Adding a New Tool To the Detroit Police Department
These last few years have seen a great dispute over many police departments' stance on using force against the citizens they are tasked with protecting. Many notable cases in which police may have gone far past what was required and the resulting consequence has been that of a dead citizen have spurned the debate over what a police officer should do when faced with a threat. Though better training regarding de-escalation as well as proper use of firearms has been thoroughly touted as the beginning of the end for police violence against unarmed citizens, Detroit PD is looking for an additional alternative to help stem the flow of violence.
A New Less Lethal Tool in the Detroit PD's Arsenal
The department is turning its focus towards providing officers with less-lethal means of subduing suspects and protecting themselves in the face of danger, by equipping officers with tasers. Tasers function by shooting two prongs attached to a set of wires, which when fired pierce a possible assailant's clothing and skin while delivering a shock of 50,000 volts of electricity, causing loss of fine motor control while effectively incapacitating a person. The tasers are considered a less that lethal weapon, as most people in which they are employed against fully recover from the incident, though there have cases in which the large shock causes an individual to unfortunately pass away, in part due to heart failure. This and the potential for abuse of the taser by officers has many concerned as to whether the Detroit PD should spend the money on the somewhat controversial tool or use the funds in a way that will help reduce police violence while not giving another weapon to use against citizens.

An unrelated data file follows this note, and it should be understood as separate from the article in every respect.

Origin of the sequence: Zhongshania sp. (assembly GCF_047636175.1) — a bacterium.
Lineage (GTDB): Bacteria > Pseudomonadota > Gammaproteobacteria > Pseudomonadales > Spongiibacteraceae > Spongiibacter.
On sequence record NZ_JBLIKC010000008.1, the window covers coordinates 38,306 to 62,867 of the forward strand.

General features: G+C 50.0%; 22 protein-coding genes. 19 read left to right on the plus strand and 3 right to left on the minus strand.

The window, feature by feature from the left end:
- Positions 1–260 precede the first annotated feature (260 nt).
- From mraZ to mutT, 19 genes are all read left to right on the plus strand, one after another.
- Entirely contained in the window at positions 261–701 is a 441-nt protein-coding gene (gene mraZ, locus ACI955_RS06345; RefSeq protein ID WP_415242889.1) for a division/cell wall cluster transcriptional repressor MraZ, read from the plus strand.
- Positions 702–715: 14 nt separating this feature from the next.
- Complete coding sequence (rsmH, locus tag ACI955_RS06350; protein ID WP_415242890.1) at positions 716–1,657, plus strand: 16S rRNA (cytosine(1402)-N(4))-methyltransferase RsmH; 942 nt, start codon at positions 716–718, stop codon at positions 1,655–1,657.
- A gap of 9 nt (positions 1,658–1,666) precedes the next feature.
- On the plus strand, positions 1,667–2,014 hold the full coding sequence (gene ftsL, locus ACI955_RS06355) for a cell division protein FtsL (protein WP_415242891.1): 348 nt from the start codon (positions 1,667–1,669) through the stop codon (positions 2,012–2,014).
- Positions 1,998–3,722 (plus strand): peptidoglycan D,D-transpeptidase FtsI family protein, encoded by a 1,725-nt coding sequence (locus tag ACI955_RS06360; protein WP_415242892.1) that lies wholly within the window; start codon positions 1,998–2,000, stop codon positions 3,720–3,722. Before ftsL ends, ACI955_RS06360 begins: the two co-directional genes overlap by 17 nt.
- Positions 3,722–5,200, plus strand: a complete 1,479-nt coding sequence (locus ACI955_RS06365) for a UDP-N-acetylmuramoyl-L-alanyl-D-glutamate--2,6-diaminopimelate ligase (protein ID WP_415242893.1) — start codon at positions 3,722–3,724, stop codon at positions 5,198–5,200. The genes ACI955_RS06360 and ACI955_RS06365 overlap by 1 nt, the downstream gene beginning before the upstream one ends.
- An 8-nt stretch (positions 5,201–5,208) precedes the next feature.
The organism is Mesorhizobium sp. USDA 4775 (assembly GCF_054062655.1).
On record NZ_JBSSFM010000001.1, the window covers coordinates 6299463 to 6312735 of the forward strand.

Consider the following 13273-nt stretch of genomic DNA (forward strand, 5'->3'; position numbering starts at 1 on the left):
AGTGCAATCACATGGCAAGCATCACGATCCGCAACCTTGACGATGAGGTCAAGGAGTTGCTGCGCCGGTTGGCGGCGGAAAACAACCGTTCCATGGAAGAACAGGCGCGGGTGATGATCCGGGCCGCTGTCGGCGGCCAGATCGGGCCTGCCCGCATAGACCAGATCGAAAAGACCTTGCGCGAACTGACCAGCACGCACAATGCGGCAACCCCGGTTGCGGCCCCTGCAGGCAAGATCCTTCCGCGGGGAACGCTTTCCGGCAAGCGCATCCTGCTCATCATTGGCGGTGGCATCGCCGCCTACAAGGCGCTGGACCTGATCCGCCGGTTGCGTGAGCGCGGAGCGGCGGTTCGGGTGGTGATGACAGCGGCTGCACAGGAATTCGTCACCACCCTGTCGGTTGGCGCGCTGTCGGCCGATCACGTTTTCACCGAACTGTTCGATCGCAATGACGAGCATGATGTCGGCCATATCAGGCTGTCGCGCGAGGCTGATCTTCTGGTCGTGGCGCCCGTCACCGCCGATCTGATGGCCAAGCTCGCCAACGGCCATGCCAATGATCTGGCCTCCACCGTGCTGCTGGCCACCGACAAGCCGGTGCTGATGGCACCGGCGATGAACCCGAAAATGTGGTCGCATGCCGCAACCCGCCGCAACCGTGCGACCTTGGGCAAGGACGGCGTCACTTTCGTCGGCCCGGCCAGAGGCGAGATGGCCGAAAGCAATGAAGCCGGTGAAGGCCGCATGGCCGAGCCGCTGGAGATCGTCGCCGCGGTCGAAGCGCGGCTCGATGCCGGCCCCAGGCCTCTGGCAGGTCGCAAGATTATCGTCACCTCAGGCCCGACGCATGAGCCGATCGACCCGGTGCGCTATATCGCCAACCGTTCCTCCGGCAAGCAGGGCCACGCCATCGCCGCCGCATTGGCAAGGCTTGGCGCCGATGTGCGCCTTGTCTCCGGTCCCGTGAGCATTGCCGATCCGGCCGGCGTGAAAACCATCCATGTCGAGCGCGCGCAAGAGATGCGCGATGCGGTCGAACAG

Tasers Work Well in Other States
States that have already employed the use of tasers within their police force have noticed a significant drop in the number of fatalities caused by officer's use of force. The city of Seattle witnessed its first year without an officer involved shooting the very year their taser program was rolled out. Other cities known for their disproportionate numbers of police violence and use of deadly force have seen similar benefits, such as the 50% drop in use of deadly force recorded by the Phoenix PD in Arizona.
The Detroit Police Department is delaying its final decision on the matter until it is able to hear from the citizens of Detroit with a scheduled forum taking place in the near future. If you believe you have experienced a case of violence or police brutality, contact the Michigan lawyers at Christopher Trainor & Associates today.